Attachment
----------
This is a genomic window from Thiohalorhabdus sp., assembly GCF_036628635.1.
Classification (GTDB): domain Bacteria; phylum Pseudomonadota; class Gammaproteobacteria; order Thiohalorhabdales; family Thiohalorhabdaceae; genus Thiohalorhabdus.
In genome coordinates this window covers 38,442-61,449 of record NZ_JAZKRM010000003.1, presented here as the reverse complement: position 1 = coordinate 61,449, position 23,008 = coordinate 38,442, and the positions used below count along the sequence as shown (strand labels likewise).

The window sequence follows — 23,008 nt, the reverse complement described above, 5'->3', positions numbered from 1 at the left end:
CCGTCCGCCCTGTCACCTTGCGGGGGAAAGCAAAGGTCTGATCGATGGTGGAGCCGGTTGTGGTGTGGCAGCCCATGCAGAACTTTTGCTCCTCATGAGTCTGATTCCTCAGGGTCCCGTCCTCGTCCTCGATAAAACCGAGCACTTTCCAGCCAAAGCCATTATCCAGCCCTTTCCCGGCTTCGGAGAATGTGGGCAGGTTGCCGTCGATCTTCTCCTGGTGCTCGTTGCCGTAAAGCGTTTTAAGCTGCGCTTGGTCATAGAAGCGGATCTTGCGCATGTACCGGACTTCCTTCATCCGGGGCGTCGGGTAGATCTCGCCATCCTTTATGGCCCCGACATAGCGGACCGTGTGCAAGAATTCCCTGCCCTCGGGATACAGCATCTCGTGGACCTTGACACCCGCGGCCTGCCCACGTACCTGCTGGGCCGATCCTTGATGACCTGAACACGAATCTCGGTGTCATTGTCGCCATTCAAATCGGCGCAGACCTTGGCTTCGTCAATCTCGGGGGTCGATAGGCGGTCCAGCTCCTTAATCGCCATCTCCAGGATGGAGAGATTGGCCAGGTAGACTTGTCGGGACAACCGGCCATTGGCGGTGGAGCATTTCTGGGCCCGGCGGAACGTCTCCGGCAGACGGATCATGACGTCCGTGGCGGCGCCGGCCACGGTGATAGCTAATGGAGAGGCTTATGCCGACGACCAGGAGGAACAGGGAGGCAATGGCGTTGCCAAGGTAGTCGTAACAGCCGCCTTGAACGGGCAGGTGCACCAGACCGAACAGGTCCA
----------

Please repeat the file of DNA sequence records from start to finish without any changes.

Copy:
This is a genomic window from Thiohalorhabdus sp., assembly GCF_036628635.1.
Classification (GTDB): domain Bacteria; phylum Pseudomonadota; class Gammaproteobacteria; order Thiohalorhabdales; family Thiohalorhabdaceae; genus Thiohalorhabdus.
In genome coordinates this window covers 38,442-61,449 of record NZ_JAZKRM010000003.1, presented here as the reverse complement: position 1 = coordinate 61,449, position 23,008 = coordinate 38,442, and the positions used below count along the sequence as shown (strand labels likewise).

The window sequence follows — 23,008 nt, the reverse complement described above, 5'->3', positions numbered from 1 at the left end:
CCGTCCGCCCTGTCACCTTGCGGGGGAAAGCAAAGGTCTGATCGATGGTGGAGCCGGTTGTGGTGTGGCAGCCCATGCAGAACTTTTGCTCCTCATGAGTCTGATTCCTCAGGGTCCCGTCCTCGTCCTCGATAAAACCGAGCACTTTCCAGCCAAAGCCATTATCCAGCCCTTTCCCGGCTTCGGAGAATGTGGGCAGGTTGCCGTCGATCTTCTCCTGGTGCTCGTTGCCGTAAAGCGTTTTAAGCTGCGCTTGGTCATAGAAGCGGATCTTGCGCATGTACCGGACTTCCTTCATCCGGGGCGTCGGGTAGATCTCGCCATCCTTTATGGCCCCGACATAGCGGACCGTGTGCAAGAATTCCCTGCCCTCGGGATACAGCATCTCGTGGACCTTGACACCCGCGGCCTGCCCACGTACCTGCTGGGCCGATCCTTGATGACCTGAACACGAATCTCGGTGTCATTGTCGCCATTCAAATCGGCGCAGACCTTGGCTTCGTCAATCTCGGGGGTCGATAGGCGGTCCAGCTCCTTAATCGCCATCTCCAGGATGGAGAGATTGGCCAGGTAGACTTGTCGGGACAACCGGCCATTGGCGGTGGAGCATTTCTGGGCCCGGCGGAACGTCTCCGGCAGACGGATCATGACGTCCGTGGCGGCGCCGGCCACGGTGATAGCTAATGGAGAGGCTTATGCCGACGACCAGGAGGAACAGGGAGGCAATGGCGTTGCCAAGGTAGTCGTAACAGCCGCCTTGAACGGGCAGGTGCACCAGACCGAACAGGTCCA